ROI Acronyms that Marketers Need to Know in 2020
Sometimes it feels like we’re swimming in alphabet soup in the business world. If you aren’t hip to all of the latest acronyms, people might as well be speaking in a foreign language when tossing around shorthand jargon in discussions of marketing ROI.
Cutting through the buzzwords and lingo, let’s bring some much-needed clarity to the matter by defining today’s most common acronyms, and why they matter when it comes to understanding and measuring ROI in marketing.
What Is ROI in Marketing?
Developing a marketing strategy requires us to first determine how much we’ll be budgeting for a campaign or initiative, and then figure out how to allocate that spend across various channels and tactics. You’ll only know how well your strategy paid off by calculating the return on your investment. Doing so helps us understand – and prove – the impact of marketing on the business, while also giving us insight into where we should focus spend going forward.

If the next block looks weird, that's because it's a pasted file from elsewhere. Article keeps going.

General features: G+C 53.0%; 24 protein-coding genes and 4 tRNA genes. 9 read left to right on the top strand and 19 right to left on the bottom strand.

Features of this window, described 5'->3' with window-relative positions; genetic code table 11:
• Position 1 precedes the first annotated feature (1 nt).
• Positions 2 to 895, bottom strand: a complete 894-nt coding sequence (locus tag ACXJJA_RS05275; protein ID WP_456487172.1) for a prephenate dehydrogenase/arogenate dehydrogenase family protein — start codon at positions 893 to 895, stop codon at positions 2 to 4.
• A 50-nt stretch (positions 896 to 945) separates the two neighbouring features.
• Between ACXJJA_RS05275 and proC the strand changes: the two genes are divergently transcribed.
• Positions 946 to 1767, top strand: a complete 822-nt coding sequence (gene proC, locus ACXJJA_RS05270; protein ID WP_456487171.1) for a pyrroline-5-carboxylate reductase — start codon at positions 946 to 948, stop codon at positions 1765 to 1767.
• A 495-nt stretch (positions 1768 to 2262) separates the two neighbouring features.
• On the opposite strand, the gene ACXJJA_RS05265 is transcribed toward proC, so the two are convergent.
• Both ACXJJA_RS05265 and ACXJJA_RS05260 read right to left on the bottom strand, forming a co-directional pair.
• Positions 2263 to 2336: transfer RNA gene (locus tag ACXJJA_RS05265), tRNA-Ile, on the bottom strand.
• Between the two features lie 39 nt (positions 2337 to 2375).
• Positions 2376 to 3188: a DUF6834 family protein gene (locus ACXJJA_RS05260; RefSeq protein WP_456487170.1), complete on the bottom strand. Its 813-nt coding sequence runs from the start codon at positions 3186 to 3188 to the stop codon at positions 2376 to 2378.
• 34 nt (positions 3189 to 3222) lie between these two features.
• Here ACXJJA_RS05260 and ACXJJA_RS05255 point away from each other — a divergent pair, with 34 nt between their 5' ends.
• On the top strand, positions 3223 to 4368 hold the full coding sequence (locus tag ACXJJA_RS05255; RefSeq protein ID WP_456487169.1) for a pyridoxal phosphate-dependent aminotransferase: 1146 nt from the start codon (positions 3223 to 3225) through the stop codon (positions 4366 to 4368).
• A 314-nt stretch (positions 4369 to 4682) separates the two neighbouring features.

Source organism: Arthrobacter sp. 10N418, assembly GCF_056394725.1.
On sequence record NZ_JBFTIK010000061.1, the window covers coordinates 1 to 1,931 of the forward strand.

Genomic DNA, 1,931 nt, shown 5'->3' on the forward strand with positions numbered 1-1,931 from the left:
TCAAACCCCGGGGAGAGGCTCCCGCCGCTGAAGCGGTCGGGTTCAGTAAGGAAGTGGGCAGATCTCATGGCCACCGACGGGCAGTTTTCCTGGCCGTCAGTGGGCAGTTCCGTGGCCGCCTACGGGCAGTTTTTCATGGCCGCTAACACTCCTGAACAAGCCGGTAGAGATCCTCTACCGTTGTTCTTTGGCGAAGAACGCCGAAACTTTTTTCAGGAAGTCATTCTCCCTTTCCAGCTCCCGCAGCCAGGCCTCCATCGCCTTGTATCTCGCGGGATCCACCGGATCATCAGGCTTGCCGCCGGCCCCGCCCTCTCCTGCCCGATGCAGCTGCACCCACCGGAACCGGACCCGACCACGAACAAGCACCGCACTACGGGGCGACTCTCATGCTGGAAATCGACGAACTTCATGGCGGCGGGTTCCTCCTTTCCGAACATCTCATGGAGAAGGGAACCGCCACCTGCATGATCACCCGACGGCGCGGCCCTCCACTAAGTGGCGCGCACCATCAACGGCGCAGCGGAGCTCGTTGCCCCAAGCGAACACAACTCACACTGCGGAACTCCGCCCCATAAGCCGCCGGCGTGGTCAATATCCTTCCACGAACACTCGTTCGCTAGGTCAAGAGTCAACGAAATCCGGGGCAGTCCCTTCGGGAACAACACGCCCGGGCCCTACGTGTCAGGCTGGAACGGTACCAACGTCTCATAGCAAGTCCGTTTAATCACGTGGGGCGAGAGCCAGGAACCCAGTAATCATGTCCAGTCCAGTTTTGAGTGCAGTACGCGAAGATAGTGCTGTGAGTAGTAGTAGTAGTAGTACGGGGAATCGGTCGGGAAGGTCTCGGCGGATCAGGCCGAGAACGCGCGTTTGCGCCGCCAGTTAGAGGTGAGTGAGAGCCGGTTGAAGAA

The trick is to understand all of the ROI acronyms and formulas, as well as how and when to apply them. Here are key ROI metrics you should know.
CAC—Customer Acquisition Cost
You’re going to invest in many tactics to generate leads that ultimately convert to customers. The more efficiently you can help your company acquire customers, the more profitable your company will be. That’s why CAC is a key metric to guide your marketing investments: [All Marketing Costs Spent Acquiring Customers / Number of Customers Acquired]
Keep those costs low and the number of customers high, and you’ve got a winning formula.
CLV—Customer Lifetime Value
Customer Lifetime Value is a calculation that everyone across the business should understand. In fact, some would argue it’s the ultimate ROI metric, as it defines the projected revenue and profit your company will realize from any given customer in full.
For subscription-based services, the calculation is: [Average Length of Subscription x Monthly Cost of Subscription]